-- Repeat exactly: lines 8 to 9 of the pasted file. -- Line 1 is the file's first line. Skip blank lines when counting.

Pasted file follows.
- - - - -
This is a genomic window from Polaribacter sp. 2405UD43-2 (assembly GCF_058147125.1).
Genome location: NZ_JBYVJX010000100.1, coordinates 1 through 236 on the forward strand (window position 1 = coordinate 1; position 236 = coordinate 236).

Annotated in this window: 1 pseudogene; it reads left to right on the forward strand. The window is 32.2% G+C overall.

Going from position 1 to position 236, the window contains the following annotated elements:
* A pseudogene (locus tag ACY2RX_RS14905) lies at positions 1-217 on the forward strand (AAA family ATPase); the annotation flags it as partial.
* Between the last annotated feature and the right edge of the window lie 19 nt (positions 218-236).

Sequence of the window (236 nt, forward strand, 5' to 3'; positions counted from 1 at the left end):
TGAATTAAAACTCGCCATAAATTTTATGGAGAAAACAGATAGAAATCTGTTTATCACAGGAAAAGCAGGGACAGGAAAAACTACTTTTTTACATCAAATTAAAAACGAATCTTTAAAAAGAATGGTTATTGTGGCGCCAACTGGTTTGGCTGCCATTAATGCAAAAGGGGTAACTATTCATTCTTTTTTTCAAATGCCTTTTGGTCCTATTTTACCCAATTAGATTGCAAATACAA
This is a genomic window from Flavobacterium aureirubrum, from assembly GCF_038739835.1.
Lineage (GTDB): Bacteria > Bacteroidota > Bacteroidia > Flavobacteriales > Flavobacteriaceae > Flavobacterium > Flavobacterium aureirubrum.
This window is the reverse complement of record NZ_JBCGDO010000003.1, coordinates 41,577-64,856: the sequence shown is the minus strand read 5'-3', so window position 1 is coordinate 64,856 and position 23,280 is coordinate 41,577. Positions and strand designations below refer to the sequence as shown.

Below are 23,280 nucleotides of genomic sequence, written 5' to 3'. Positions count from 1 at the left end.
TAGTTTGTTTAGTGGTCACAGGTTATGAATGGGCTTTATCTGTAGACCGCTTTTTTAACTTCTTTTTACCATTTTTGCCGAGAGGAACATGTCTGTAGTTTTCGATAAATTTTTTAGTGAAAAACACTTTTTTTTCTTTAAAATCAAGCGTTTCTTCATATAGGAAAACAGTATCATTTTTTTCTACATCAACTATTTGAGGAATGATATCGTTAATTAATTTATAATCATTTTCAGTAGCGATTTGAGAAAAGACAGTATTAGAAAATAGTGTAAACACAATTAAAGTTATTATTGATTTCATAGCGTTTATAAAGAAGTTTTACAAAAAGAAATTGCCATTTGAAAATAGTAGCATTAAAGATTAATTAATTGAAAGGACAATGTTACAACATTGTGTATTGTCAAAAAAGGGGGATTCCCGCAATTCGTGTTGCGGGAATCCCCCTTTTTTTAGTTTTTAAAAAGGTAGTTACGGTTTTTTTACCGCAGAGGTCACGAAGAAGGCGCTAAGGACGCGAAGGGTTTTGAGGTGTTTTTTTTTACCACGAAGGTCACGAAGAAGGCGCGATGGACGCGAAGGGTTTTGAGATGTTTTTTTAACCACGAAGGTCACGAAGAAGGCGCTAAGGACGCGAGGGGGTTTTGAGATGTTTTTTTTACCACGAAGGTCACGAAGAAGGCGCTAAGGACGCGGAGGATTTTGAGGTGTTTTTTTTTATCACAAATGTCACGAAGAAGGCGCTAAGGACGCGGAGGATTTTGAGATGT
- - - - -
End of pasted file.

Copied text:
TGAATTAAAACTCGCCATAAATTTTATGGAGAAAACAGATAGAAATCTGTTTATCACAGGAAAAGCAGGGACAGGAAAAACTACTTTTTTACATCAAATTAAAAACGAATCTTTAAAAAGAATGGTTATTGTGGCGCCAACTGGTTTGGCTGCCATTAATGCAAAAGGGGTAACTATTCATTCTTTTTTTCAAATGCCTTTTGGTCCTATTTTACCCAATTAGATTGCAAATACAA
This is a genomic window from Flavobacterium aureirubrum, from assembly GCF_038739835.1.